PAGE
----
And it's not just Google. I have the iOS6 Beta and the navigation there is no better IMO.
So whilst I've happily switched from PND to smartphone for all my navigation usage, I still choose to use a fully fledged app, be that TomTom, Garmin, Navigon or whatever. I find the interfaces better, and the whole address input, routing, navigation experience better.
Every time I use Google's Nav app I get so frustrated with it that I risk throwing the phone out of the window. The interface seems designed to infuriate! _________________ Darren Griffin - Editor I ran the 2013 London Marathon in support of the National Autistic Society see here.
Joined: 15/07/2003 22:59:27 Posts: 880 Location: United Kingdom
Posted: Thu Sep 06, 2012 6:40 pm Post subject:
I've tried moving to smartphone, even using a Samsung Galaxy Note with dedicated car device, Navigon, Co-Pilot and Sygic, etc. installed (oh, and the awful Google effort... have you seen how it instructs on roundabouts?)
All seem the main brands seem fine in your hand - but in practice fall down
1. When you have incoming calls
2. Maps not as up to date
3. Traffic doesn't live up to TT HD Traffic (bring on 6.0)
4. Routing is poor - even when I compared my dedicated Navigon unit against the Smartphone app (both latest maps, both live traffic) the Smartphone app failed to navigate as well
5. Screen reflection
6. Sound quality
7. Quality (ease?) of mount and charger
However, one app I am quite liking is the Nokia on Windows Phone - it really is quite impressive in every way, and when the Lumia 920 gets released, will give it a go - particularly if they launch a magnetic inductive charger for the car with it!
For now at least, unless you are a casual user, PNDs win hands down _________________ Navigon 92 Premium Live, TomTom 60 & 1000, Garmin 2545, 3790 & 2310, Mio Navman 689 & M610, Samsung Galaxy Note CoPilot Live, Route 66 & Sygic, Apple iPhone4 & iPad2 Navigon & Mio GPS Cradle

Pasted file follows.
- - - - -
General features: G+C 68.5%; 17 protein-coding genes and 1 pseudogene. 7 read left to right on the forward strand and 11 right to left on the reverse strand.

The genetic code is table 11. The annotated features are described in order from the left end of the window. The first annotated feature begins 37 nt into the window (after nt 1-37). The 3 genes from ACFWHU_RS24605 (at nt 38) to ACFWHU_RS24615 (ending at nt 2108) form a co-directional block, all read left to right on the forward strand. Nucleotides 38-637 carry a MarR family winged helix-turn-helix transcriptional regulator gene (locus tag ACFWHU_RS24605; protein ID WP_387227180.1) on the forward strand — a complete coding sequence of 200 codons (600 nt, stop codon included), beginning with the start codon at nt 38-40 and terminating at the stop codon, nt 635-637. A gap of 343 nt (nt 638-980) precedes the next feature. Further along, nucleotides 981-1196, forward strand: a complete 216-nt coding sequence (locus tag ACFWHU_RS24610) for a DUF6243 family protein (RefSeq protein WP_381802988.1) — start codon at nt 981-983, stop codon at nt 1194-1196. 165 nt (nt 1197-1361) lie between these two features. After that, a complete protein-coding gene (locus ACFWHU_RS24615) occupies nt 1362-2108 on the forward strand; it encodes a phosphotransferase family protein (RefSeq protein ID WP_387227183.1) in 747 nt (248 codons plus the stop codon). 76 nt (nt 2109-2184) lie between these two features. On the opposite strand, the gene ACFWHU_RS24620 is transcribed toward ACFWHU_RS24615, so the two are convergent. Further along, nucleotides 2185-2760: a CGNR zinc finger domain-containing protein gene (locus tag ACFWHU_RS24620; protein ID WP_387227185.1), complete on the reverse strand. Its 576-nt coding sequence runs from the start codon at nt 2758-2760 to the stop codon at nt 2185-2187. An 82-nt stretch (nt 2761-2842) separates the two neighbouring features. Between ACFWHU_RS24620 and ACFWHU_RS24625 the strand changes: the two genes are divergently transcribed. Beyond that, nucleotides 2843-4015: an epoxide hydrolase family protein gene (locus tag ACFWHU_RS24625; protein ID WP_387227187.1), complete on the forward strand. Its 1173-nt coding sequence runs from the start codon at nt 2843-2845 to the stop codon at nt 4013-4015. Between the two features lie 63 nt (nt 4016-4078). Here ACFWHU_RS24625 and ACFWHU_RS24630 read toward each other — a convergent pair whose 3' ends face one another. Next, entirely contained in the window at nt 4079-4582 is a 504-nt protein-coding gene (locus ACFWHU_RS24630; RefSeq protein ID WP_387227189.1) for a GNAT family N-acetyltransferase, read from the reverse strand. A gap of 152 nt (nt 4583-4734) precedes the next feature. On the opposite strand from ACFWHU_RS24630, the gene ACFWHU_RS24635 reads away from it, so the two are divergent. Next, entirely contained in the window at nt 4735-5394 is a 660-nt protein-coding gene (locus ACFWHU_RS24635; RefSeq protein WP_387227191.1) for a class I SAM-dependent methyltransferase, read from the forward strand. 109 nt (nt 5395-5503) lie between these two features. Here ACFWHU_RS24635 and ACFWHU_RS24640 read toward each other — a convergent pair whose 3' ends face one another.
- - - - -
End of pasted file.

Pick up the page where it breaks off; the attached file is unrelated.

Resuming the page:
Joined: 11/07/2002 14:36:40 Posts: 23699 Location: Hampshire, UK
Posted: Thu Sep 06, 2012 7:19 pm Post subject:
I tend to use TomTom on iPhone. Maps are as up to date as the PNDs (and updated free), HD Traffic is HD Traffic, routing is the same.
No issues with screen reflection, I stream audio via BT to the car so the audio is better than any PND and I have it all mounted in a Brodit cradle - simples. _________________ Darren Griffin - Editor I ran the 2013 London Marathon in support of the National Autistic Society see here.
Joined: 20/04/2003 11:51:10 Posts: 380 Location: Dorset, England, Great Britain
Posted: Thu Sep 06, 2012 7:59 pm Post subject:
A bigger screen would be nice, 7" iPad size would be perfect
Tried my New iPad with Copilot, but where can it go, mine sits on the passengers seat in my Caddy van...Nice and clear though _________________ Stuart™
Apple iPhone 4 with Navionics Marine (UK-Holland)
The New iPad
Garmin Nuvi 765T
Audi S3 Sportback Quattro with Nav+
Joined: Apr 14, 2010 Posts: 1003 Location: West London, UK
Posted: Thu Sep 06, 2012 11:23 pm Post subject:
I'd vote for a bigger screen as well, but then I remember the occasional references to 'heads up' displays - that seems the ideal. _________________ Mike R [aka Wyvern46]
Go 550 Live
One XLT WE
A bigger screen is not always a major benefit as particulaly on Android programs do not take the advantage of the larger screen, i am running both Sygic and Navigon on a 10.1 inch tablet, The sygic text is large and fine wereas the Navigon text is no bigger than my 4.3 inch screen on my Desire Hd or my 3.5 Pda, personally i find Sygic on the desire more than adequate for Navigation although it does lack some of the additional features of TomTom 7 on my PDA which i still prefer although the maps are so out of date now, perhaps i am raising my expections too high on the futuer TomTom Android release?.
It seems that quite a lot of Android programs dont allow for the advantages of a larger screen.
Edit to add: after over a year and change of car i still have not found a spot on my dash for my 10.1 inch tablet. _________________ Asus a696 Win6, TTN7.450, UK725.1871
HTC Desire HD Sygic 12.2.2,TT 1.1
Acer Iconia A500, Sygic 12.2.2
When I brought my car is had built in satnav. I have to admit that while it is unreasonably expensive for map updates, it is possible the best experience I have had driving. No extra things on the windscreen that I need to remove when I leave the car. No trailing leads to power said device. If phone rings (via bluetooth) navigation carries on. A display designed for car use.